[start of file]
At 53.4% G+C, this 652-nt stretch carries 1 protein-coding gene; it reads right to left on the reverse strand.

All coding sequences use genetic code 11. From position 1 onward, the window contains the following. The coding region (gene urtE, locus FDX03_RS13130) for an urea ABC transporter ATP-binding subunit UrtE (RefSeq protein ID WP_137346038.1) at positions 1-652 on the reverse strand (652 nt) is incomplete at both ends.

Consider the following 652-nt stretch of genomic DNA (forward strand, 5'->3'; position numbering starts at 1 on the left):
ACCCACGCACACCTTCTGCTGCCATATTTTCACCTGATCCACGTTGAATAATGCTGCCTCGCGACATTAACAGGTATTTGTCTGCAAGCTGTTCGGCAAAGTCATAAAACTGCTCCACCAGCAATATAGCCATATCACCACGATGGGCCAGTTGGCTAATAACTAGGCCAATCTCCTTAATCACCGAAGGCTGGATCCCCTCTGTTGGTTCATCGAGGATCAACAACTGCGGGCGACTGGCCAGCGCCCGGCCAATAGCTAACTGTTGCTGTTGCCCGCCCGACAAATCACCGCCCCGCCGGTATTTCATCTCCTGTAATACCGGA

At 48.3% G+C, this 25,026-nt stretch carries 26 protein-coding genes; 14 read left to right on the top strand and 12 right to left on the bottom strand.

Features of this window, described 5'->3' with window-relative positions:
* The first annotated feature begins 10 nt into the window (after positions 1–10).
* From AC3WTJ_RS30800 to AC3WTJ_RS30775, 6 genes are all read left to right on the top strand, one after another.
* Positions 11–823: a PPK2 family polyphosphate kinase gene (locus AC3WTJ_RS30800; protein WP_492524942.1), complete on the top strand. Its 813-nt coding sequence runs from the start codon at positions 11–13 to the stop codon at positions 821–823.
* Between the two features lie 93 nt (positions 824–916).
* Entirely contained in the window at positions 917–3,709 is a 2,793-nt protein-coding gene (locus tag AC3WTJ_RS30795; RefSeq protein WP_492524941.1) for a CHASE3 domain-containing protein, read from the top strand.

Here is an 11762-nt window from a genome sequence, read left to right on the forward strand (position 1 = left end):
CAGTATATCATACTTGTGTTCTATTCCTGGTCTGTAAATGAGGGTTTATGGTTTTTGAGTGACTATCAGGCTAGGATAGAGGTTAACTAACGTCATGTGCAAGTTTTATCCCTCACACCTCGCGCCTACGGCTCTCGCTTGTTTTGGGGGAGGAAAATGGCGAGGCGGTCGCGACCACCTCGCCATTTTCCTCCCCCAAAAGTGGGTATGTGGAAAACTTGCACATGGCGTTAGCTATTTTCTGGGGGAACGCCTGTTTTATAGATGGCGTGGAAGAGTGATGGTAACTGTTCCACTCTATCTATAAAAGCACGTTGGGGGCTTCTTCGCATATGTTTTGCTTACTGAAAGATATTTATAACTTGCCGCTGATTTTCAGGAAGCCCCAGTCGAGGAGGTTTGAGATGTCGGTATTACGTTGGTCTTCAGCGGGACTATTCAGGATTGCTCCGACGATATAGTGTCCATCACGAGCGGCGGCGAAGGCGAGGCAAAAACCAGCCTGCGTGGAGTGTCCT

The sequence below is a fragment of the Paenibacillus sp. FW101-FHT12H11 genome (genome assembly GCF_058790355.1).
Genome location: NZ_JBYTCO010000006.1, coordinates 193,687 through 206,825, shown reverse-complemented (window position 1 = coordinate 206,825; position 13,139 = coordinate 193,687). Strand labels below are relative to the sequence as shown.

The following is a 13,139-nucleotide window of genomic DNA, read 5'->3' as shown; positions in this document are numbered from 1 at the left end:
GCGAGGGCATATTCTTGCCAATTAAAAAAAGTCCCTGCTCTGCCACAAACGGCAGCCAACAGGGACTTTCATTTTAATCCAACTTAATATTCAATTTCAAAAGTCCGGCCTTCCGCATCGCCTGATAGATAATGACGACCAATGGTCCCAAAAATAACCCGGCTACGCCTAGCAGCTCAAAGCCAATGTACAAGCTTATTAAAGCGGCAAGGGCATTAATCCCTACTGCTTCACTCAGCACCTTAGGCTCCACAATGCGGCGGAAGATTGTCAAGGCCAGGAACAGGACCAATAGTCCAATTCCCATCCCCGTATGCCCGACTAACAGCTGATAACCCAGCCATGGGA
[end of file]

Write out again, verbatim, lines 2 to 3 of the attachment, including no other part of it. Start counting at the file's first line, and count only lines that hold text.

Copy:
All coding sequences use genetic code 11. From position 1 onward, the window contains the following. The coding region (gene urtE, locus FDX03_RS13130) for an urea ABC transporter ATP-binding subunit UrtE (RefSeq protein ID WP_137346038.1) at positions 1-652 on the reverse strand (652 nt) is incomplete at both ends.

Consider the following 652-nt stretch of genomic DNA (forward strand, 5'->3'; position numbering starts at 1 on the left):